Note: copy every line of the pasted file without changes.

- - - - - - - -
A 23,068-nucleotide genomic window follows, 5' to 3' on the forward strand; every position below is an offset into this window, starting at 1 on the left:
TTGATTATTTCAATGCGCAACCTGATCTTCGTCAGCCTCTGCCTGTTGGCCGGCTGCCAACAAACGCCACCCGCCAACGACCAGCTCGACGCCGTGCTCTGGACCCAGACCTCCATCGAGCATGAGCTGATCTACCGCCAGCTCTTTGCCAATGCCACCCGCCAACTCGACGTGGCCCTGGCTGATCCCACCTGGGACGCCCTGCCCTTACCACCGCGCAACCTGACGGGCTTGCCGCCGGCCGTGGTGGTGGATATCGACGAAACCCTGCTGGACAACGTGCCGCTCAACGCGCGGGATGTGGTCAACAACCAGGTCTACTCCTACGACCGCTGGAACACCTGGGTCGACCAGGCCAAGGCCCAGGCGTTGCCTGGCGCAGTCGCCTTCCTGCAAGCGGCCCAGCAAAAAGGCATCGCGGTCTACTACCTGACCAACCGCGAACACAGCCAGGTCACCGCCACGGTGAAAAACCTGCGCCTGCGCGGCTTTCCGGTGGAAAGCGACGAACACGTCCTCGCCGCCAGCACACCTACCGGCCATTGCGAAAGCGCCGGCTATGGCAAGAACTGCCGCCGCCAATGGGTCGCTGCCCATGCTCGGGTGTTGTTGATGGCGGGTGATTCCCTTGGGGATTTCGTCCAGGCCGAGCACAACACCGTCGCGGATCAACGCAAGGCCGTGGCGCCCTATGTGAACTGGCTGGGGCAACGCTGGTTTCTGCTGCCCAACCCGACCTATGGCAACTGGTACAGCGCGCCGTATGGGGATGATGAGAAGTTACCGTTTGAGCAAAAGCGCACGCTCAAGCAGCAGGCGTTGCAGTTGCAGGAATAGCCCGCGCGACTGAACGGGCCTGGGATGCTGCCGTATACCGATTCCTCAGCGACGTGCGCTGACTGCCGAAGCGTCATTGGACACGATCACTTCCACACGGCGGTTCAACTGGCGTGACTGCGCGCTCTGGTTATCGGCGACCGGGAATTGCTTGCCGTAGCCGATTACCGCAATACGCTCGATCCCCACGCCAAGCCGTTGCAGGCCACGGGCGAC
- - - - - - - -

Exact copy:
A 23,068-nucleotide genomic window follows, 5' to 3' on the forward strand; every position below is an offset into this window, starting at 1 on the left:
TTGATTATTTCAATGCGCAACCTGATCTTCGTCAGCCTCTGCCTGTTGGCCGGCTGCCAACAAACGCCACCCGCCAACGACCAGCTCGACGCCGTGCTCTGGACCCAGACCTCCATCGAGCATGAGCTGATCTACCGCCAGCTCTTTGCCAATGCCACCCGCCAACTCGACGTGGCCCTGGCTGATCCCACCTGGGACGCCCTGCCCTTACCACCGCGCAACCTGACGGGCTTGCCGCCGGCCGTGGTGGTGGATATCGACGAAACCCTGCTGGACAACGTGCCGCTCAACGCGCGGGATGTGGTCAACAACCAGGTCTACTCCTACGACCGCTGGAACACCTGGGTCGACCAGGCCAAGGCCCAGGCGTTGCCTGGCGCAGTCGCCTTCCTGCAAGCGGCCCAGCAAAAAGGCATCGCGGTCTACTACCTGACCAACCGCGAACACAGCCAGGTCACCGCCACGGTGAAAAACCTGCGCCTGCGCGGCTTTCCGGTGGAAAGCGACGAACACGTCCTCGCCGCCAGCACACCTACCGGCCATTGCGAAAGCGCCGGCTATGGCAAGAACTGCCGCCGCCAATGGGTCGCTGCCCATGCTCGGGTGTTGTTGATGGCGGGTGATTCCCTTGGGGATTTCGTCCAGGCCGAGCACAACACCGTCGCGGATCAACGCAAGGCCGTGGCGCCCTATGTGAACTGGCTGGGGCAACGCTGGTTTCTGCTGCCCAACCCGACCTATGGCAACTGGTACAGCGCGCCGTATGGGGATGATGAGAAGTTACCGTTTGAGCAAAAGCGCACGCTCAAGCAGCAGGCGTTGCAGTTGCAGGAATAGCCCGCGCGACTGAACGGGCCTGGGATGCTGCCGTATACCGATTCCTCAGCGACGTGCGCTGACTGCCGAAGCGTCATTGGACACGATCACTTCCACACGGCGGTTCAACTGGCGTGACTGCGCGCTCTGGTTATCGGCGACCGGGAATTGCTTGCCGTAGCCGATTACCGCAATACGCTCGATCCCCACGCCAAGCCGTTGCAGGCCACGGGCGAC